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Editorial

‘Too security-conscious’

/ 05:14 AM August 22, 2019

Perhaps because President Duterte was once again mysteriously gone from the public eye for over a week, with Malacañang dismissing questions about his whereabouts with the curt explanation that the President was simply “busy,” someone surely had to step in to supply the daily dish of irresistible sound bytes and one-liners that this administration has become known for.

And for that, Salvador Panelo proved himself more than adequate to the task, as the recent days provided a master class on how the presidential spokesperson could shine even brighter in what appears to have become his alternate persona: the unofficial mouthpiece of China.

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Asked, for instance, about the concerns raised by defense officials on the now-massive presence of Chinese nationals in the country, thousands of whom work in Philippine offshore gaming operator (Pogo) hubs housing online gambling operations that are prohibited in China but which, as Defense Secretary Delfin Lorenzana has publicly fretted, have in this country curiously established themselves “very near military camps and naval bases,” Panelo’s answer was: “Maybe the problem is we are too security-conscious.”

Think about it. It’s been over three years of the Duterte administration’s much-vaunted foreign-policy pivot to Beijing, and over that period, China has, among other vexing acts: seized and reclaimed islands in the South China Sea; militarized them by installing missiles, runways, depots despite Beijing’s earlier pronouncements that it would not; harvested and/or destroyed vast swaths of coral and marine life; harassed and drove Filipino fishermen off their fishing grounds, and even rammed one boat and then abandoned the stricken fishermen; swarmed Pag-asa Island with a flotilla of Chinese vessels, as if imposing a blockade on the Philippine-held island; and, most recently, had research ships and warships repeatedly trespassing on Philippine waters, their identification systems tellingly turned off.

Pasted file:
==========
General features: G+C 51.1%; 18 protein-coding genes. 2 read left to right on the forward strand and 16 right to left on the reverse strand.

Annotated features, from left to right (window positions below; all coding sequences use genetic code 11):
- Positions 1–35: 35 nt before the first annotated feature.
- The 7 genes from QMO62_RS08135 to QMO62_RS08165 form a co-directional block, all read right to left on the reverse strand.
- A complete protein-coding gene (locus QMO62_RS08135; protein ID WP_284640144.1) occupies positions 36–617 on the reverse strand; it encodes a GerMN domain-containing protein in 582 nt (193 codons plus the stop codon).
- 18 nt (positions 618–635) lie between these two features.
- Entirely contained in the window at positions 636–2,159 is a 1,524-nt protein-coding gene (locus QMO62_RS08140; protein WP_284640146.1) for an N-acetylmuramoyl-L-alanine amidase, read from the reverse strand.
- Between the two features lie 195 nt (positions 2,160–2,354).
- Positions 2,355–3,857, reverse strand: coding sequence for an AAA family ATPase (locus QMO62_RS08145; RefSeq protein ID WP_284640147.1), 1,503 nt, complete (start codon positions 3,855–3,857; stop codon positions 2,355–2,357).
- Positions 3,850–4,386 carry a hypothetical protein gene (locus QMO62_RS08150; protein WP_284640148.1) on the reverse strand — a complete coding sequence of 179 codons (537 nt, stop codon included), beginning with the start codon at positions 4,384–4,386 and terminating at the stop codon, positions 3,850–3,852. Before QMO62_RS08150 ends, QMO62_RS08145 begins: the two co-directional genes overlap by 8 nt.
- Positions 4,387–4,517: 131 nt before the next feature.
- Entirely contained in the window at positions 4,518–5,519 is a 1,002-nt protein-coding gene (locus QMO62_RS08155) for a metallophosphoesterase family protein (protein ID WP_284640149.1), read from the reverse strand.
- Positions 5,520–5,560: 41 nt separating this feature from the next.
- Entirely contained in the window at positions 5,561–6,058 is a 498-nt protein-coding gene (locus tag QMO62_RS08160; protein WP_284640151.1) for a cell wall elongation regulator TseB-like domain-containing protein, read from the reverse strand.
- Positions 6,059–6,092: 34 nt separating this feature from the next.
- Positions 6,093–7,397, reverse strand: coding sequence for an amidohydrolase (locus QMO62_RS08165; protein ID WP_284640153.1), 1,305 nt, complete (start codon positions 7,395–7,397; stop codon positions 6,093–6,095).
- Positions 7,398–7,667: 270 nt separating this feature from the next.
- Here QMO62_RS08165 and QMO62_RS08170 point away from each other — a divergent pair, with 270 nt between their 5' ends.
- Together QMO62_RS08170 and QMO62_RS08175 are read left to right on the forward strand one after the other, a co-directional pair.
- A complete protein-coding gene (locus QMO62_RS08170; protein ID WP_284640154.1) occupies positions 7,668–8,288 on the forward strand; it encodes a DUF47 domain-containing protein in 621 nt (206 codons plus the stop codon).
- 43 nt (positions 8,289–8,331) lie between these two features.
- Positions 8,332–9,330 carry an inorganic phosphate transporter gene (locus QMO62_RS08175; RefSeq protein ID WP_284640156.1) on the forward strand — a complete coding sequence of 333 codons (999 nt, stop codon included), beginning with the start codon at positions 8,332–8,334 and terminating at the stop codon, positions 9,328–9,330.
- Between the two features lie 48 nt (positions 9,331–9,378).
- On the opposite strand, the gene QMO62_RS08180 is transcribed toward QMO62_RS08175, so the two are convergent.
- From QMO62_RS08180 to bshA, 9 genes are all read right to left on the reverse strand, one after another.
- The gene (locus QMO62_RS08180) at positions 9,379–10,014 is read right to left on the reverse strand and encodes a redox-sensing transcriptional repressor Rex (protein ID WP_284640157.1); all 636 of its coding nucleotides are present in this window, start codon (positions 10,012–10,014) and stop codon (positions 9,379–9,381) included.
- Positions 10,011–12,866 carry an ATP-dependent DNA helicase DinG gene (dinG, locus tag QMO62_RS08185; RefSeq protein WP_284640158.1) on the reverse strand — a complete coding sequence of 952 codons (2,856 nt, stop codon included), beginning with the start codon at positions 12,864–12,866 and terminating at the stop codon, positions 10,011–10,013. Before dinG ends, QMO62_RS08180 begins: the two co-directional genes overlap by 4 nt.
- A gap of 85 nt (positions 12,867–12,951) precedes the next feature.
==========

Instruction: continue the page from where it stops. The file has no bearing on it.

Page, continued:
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Is Panelo the only Filipino left at this point who’s unaware of the fact that, in the matter of China and the Philippines, China has long ceased to be a disinterested party? This is a country with a vested interest in getting one over its neighbor, with a claim of territorial ownership so sweeping that it would gobble up as much as 80 percent of the Philippine exclusive economic zone in the West Philippine Sea, according to Senior Associate Justice Antonio Carpio. And all its actions so far, from its contempt for Philippine jurisdiction and interests in the South China Sea to its ingratiating billions of promised aid to the Duterte administration, appear premised on advancing that battle plan.

But, to Panelo, the jolting spectacle of a superpower actively engaged in undermining Philippine interests flooding Manila and other cities with hundreds of thousands of its citizens, ostensibly for businesses that then locate themselves near sensitive Philippine military installations and whose workers “could be tapped for information-gathering purposes,” as no less than the Philippines’ defense chief has warned, is all but silly pearl-clutching: “Maybe the problem is we are too security-conscious.”

As for the even more staggering news of as many as 13 instances of Chinese warships entering Philippine waters without permission, with their Automatic Identification Systems (AIS) pointedly turned off, despite demands by the Philippine Navy to establish contact with Philippine authorities, Panelo — and lamentably even Lorenzana — could only manage the feeblest description of that inflammatory behavior, as an “irritant.” Mosquitoes, flies and idiotic public officials, one would think, are irritants; the flagrant, repeated and unacknowledged trespassing into one’s waters by a hulking neighbor is way more than that.

Panelo’s work downplaying his own country’s concerns over Chinese expansionism wasn’t done, of course. When it came time for the Chinese ambassador to respond to the Pogo issue, Mr. Duterte’s spokesperson and concurrent chief legal counsel was more than happy to amplify from his Malacañang pulpit what he said was the text message the envoy sent him: “What if we also think that your overseas workers are also spying on us? What can you say about that?”

Sen. Panfilo Lacson voiced the gagging reaction felt by many at that unbelievable statement (Lorenzana: “That’s the most preposterous statement I’ve heard in a long while”) — and Panelo’s reckless parroting of it: “Has the presidential spokesman,” Lacson asked, “switched from Chinese embassy defense counsel to spokesman?”

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TAGS: Chinese workers, Inquirer editorial, Maritime Dispute, PH-China relations, Rodrigo Duterte, Salvador Panelo, West Philippine Sea
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